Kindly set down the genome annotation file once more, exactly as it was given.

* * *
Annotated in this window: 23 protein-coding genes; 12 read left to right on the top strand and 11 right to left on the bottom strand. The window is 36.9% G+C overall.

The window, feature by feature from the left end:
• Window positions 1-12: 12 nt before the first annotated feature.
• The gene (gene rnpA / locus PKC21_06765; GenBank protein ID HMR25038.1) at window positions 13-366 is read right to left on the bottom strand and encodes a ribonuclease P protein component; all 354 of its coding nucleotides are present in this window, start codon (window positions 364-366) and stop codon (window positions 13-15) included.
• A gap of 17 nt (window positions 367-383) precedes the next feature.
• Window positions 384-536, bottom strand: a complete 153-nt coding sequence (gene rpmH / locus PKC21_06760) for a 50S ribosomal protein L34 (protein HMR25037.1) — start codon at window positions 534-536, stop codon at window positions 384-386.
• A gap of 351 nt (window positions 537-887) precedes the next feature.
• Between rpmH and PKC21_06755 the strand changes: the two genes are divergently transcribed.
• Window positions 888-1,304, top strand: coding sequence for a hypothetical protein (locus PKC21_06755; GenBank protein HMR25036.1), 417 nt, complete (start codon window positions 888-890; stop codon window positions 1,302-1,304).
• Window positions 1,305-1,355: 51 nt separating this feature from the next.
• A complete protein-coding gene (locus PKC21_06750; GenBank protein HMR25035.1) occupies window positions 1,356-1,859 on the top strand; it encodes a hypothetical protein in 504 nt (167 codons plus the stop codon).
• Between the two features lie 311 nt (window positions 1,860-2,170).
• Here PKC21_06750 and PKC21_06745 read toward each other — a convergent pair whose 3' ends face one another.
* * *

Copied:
Annotated in this window: 23 protein-coding genes; 12 read left to right on the top strand and 11 right to left on the bottom strand. The window is 36.9% G+C overall.

The window, feature by feature from the left end:
• Window positions 1-12: 12 nt before the first annotated feature.
• The gene (gene rnpA / locus PKC21_06765; GenBank protein ID HMR25038.1) at window positions 13-366 is read right to left on the bottom strand and encodes a ribonuclease P protein component; all 354 of its coding nucleotides are present in this window, start codon (window positions 364-366) and stop codon (window positions 13-15) included.
• A gap of 17 nt (window positions 367-383) precedes the next feature.
• Window positions 384-536, bottom strand: a complete 153-nt coding sequence (gene rpmH / locus PKC21_06760) for a 50S ribosomal protein L34 (protein HMR25037.1) — start codon at window positions 534-536, stop codon at window positions 384-386.
• A gap of 351 nt (window positions 537-887) precedes the next feature.
• Between rpmH and PKC21_06755 the strand changes: the two genes are divergently transcribed.
• Window positions 888-1,304, top strand: coding sequence for a hypothetical protein (locus PKC21_06755; GenBank protein HMR25036.1), 417 nt, complete (start codon window positions 888-890; stop codon window positions 1,302-1,304).
• Window positions 1,305-1,355: 51 nt separating this feature from the next.
• A complete protein-coding gene (locus PKC21_06750; GenBank protein HMR25035.1) occupies window positions 1,356-1,859 on the top strand; it encodes a hypothetical protein in 504 nt (167 codons plus the stop codon).
• Between the two features lie 311 nt (window positions 1,860-2,170).
• Here PKC21_06750 and PKC21_06745 read toward each other — a convergent pair whose 3' ends face one another.